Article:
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Task force wants more oversight of state-run homes
The Associated Press
ST. LOUIS -- A state government task force has released a draft report of 20 ways to better protect Missouri's mentally disabled residents in state and private homes.
The Missouri Mental Health Task Force's draft report Wednesday recommends stricter laws, more oversight and less secrecy to ensure their safety.
The group's chairman, Lt. Gov. Peter Kinder, said the final report will be voted on Nov. 6, and will include "a comprehensive list of needed reforms that reflect the best practices in other states."
The final report will go to Gov. Matt Blunt, who formed the task force in June in response to a St. Louis Post-Dispatch investigation that found failures in a system that was supposed to ensure proper investigations of suspected mistreatment of the 11,000 mentally retarded and mentally ill residents in full-time care overseen by the state.
Deaths brought to light
The investigation revealed 21 deaths, 323 injuries and almost 2,000 other incidents tied to abuse or neglect by caregivers from 2000 through 2005, and that the state didn't follow its policies and state law in response.
The task force immediately ordered state agencies to help the Department of Mental Health do internal investigations, and it required the department to notify the State Highway Patrol of any deaths or alleged assaults.
The state has hired more investigators to reduce a backlog of cases.
Among the task force recommendations:
* Tougher criminal penalties for abusers
* Fewer, but more focused, internal reviews
* Outside reviews of state-run centers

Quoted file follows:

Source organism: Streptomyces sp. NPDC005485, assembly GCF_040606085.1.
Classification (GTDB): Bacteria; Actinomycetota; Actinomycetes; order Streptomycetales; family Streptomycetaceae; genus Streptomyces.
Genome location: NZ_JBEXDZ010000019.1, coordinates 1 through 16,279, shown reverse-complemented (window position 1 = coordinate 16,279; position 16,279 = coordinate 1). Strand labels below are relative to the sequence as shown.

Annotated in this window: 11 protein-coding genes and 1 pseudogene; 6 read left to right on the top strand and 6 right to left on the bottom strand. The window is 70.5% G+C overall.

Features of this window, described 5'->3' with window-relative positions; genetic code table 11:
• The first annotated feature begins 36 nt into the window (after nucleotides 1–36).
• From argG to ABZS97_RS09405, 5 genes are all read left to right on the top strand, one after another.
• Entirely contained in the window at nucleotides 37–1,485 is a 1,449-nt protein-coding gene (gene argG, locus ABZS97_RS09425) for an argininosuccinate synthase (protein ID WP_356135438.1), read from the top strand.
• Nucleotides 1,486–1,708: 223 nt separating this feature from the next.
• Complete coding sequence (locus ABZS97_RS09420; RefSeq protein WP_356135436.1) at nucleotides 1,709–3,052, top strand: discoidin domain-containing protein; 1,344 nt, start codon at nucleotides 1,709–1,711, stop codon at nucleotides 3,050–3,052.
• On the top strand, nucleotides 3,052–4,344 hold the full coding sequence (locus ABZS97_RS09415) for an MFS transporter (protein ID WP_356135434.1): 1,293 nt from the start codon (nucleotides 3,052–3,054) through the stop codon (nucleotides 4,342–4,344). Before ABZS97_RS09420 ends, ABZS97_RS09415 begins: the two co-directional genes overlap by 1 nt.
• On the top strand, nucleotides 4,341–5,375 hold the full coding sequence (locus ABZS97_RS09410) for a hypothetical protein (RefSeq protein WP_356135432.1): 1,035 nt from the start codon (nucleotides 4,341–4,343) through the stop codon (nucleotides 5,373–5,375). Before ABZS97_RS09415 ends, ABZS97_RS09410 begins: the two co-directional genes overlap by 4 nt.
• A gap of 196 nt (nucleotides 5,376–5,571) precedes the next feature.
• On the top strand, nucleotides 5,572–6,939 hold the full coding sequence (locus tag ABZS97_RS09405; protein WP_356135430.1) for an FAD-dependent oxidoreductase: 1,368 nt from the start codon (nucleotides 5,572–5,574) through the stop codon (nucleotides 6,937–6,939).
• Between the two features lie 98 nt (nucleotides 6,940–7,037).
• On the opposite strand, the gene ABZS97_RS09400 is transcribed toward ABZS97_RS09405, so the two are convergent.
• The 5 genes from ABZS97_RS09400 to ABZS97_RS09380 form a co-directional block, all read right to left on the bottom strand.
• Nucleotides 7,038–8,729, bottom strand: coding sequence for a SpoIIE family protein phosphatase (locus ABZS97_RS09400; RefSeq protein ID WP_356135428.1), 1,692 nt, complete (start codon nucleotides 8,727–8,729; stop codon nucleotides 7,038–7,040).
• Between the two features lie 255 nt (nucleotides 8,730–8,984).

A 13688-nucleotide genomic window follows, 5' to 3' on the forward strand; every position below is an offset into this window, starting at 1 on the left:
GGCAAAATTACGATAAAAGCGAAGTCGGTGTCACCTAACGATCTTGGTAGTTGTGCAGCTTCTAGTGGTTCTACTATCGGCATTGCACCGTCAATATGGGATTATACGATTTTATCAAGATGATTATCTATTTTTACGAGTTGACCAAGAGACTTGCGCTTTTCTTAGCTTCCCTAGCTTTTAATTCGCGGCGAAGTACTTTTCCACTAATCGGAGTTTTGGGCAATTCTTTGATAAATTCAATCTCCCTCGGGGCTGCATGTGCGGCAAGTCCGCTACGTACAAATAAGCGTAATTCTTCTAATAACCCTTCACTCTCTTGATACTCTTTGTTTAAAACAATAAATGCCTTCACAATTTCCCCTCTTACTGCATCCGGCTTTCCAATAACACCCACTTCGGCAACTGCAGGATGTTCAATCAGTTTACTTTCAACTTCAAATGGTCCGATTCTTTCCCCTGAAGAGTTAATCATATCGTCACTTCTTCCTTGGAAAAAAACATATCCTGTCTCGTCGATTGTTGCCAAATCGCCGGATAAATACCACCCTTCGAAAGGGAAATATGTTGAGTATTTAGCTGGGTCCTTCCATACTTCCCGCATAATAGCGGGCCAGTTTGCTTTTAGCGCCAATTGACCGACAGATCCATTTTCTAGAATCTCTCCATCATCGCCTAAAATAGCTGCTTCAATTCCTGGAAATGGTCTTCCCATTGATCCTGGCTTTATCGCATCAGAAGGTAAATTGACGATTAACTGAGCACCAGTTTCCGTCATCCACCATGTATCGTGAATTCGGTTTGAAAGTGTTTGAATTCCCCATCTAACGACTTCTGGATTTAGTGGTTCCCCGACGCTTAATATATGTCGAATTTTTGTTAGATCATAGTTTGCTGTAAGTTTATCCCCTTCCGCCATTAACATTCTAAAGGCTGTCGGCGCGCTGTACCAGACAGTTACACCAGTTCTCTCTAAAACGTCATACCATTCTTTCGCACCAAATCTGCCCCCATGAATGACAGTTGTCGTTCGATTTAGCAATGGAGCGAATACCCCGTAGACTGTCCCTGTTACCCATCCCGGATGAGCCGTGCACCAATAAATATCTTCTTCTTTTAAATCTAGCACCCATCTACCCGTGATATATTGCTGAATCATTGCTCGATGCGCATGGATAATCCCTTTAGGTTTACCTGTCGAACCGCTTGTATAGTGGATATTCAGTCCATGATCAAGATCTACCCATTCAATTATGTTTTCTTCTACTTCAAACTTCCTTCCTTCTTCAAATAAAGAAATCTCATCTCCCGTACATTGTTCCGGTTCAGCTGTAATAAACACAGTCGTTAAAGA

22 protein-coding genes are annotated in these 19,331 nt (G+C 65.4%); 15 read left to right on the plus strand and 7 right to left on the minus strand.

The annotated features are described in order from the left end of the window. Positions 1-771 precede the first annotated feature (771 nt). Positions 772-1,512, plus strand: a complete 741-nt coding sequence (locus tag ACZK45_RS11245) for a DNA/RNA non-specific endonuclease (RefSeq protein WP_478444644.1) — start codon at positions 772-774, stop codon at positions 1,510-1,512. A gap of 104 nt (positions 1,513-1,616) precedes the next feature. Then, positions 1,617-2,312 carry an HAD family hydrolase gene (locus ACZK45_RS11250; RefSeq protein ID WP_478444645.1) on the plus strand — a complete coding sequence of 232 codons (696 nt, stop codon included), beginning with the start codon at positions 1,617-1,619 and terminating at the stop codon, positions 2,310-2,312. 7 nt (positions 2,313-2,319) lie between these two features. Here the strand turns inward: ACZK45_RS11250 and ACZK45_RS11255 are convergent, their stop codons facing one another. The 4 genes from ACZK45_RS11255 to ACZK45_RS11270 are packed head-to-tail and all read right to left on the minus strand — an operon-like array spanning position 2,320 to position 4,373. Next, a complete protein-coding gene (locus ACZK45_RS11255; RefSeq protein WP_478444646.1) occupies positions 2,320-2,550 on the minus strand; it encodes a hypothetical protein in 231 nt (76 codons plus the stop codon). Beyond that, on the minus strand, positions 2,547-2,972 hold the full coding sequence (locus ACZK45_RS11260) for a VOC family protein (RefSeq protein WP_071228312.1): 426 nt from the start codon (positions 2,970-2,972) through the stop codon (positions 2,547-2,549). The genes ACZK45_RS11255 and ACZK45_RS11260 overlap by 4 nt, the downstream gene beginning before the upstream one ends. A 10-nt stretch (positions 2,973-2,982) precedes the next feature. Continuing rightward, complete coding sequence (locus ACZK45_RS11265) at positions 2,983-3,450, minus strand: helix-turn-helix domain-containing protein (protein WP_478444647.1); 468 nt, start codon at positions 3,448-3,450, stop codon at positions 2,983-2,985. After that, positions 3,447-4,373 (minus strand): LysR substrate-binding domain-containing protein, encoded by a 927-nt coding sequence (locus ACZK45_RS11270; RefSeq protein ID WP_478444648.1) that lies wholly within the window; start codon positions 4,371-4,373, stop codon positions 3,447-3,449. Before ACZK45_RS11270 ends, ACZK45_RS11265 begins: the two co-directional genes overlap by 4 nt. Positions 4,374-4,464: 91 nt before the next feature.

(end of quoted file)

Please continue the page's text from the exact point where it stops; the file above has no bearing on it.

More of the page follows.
* Fines for poorly run private facilities
* More training and pay for caregivers
The draft report also calls for a toll-free phone number for reporting suspected abuse, and for the public to have access to completed investigative reports, so long as patients' biographical information is not revealed.
The fate of Bellefontaine Habilitation Center in north St. Louis County remains unknown. Blunt has said he plans to close it, but later said he would reconsider it if the task force said so.
The draft report doesn't specifically mention Bellefontaine, but it does say the state should keep open centers for mentally retarded residents so long as there's a need for them. The report said the state should pursue outside accreditation for such centers.
The draft report also calls for more reviews by state inspectors and tougher sanctions for privately run facilities that break the rules.
Private facilities house most residents needing full-time care. State auditors have found that the state hasn't properly logged abuse in group homes.
The draft report also suggests the Department of Mental Health follow 23 recommendations made by a separate state body -- the Mental Health Commission -- two months ago.
"We need to improve our services every day," the department's interim director, Ron Dittemore, told the Post-Dispatch. "And we are working hard to do that."